3 January 1774232


    Stand back, thou manifest CONSPIRATOR.

    ——— Tell me what they deserve,

    That do conspire our Death with devilish plots?

    ————— O conspiracy!

    Where wilt thou find a cavern dark enough,

    To mask thy monstrous visage? Seek none, conspiracy,

    Hides it IN SMILES and AFFABILITY.


    GREAT pains have been taken to bring his Excellency out of the company with whom he is found, and to save him from sharing the guilt of those with whom he has openly and SECRETLY associated himself. This is no doubt renouncing the conduct of many as, indefensible to save one from his just portion of ignominy and reproach. But it was no doubt good policy to consign the minor villains to shame and infamy, if this would reinstate their leader in favor and influence.

    But I never yet could discern any propriety in judging the conduct of a band of conspirators separate and apart, the one from the other, when all appear, from beginning to end, jointly conspiring to the same purpose, adopting the same measures and acting in the closest union and concert.

    If a gang of robbers combine to attack my house, and each agrees upon his separate part; if they unite in the plot, and when they come to the time of execution;—one watches my door, another enters my house, a third rifles my family, and a fourth sheds my blood;—while the rest stand without for the purpose of carrying on the common plan;—surely they must be all equally guilty in the eye of reason and common sense. And what difference is there, between those, who assist in the invasion of a private edifice, and they who attack the public building of the Commonwealth;—between those who rifle and destroy my house, and those who plunder and overturn the fabrick of the state? Surely none, which makes in favor of any one of the assailants, or can exempt from a common abhorrence and punishment, any member of the combination.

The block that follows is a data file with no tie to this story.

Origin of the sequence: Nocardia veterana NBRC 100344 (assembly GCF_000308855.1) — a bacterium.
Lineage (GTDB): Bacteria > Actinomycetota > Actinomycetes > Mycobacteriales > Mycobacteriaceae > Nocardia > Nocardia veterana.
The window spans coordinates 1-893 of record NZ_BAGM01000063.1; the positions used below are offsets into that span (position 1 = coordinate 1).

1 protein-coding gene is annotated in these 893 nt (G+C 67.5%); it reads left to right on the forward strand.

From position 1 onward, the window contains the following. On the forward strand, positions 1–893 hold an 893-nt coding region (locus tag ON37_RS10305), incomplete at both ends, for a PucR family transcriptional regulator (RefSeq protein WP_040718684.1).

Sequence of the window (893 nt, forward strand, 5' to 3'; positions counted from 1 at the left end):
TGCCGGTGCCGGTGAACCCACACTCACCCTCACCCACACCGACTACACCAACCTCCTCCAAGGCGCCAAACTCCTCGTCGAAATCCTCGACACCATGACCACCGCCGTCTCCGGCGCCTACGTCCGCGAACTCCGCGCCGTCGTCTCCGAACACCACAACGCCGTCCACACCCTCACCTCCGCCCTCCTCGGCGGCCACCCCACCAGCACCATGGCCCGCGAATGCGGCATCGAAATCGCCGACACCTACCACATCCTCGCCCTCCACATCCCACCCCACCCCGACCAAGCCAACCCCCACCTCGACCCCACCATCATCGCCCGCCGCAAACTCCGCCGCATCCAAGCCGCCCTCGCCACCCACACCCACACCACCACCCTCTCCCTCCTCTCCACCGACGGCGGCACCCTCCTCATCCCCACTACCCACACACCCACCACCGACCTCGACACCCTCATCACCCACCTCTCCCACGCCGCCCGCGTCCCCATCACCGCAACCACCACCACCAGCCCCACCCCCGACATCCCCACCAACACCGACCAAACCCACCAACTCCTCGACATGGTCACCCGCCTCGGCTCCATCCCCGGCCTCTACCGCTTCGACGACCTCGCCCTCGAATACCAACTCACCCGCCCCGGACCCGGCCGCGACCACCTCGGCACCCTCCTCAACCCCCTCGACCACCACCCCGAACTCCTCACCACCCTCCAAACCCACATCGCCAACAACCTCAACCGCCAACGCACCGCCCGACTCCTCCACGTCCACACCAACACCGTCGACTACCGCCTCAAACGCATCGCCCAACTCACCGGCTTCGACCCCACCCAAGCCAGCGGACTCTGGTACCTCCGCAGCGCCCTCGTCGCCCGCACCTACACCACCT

Not one of the advocates (base and shameless as they have been) for the chief conspirator against our laws and liberties hath ever so much as mentioned a word (to my knowledge) in defence or justification of the writings and conduct of Oliver, Hallowell or Paxton.234 Yet what was this triumvirate without their hero? Oliver was too timid to be formidable, Hallowell too much the man of arms to be an assassin; and Paxton too contemptible to be regarded. Hallowell would have crossed the ocean, harmless & unnoticed as any other seaman, without a political letter of credit from the governor; Paxton might have frothed the “open rebellion of Boston,”* & remained as little regarded, as when he fawned or flattered, without countenance from the same personage, & a recommendation from his Excellency’s brother “as a good friend”;† and Oliver would have trembled to lisp a “a taking off incendiaries”‡ had not his Excellency talked of “marks of parliamentary resentment to the province in general or PARTICULAR PERSONS”—and gave his sanction—that “IT OUGHT TO BE SO.”#

    THE PRESENT GOVERNOR, therefore, I consider as the great CAPITAL OFFENDER:—To him I look as the origin of all our public calamities—because without his aid, his sanction, his authority and influence, our public enemies would have remained a paltry few, a spiritless body, a despicable cabal.

    Thus whenever we scrutinize the manoeuvres of the sub-confederates—we ought to attend to their connexions and accomplices:—We shall ever find the grand mover of their mischievous operations lurking in the dark;—for in all the more capital movements, the arch agent keeps himself as much as possible disguised, while, like the master of puppets, he holds the political wire, and directs all the motions—behind the curtain.


    * See his Letter to Whately. [See n. 159 infra.]

    † Letter 13th February 1769.

    ‡ Letter 20th January.

    # Letter 7th May 1767.235

    [To be continued.]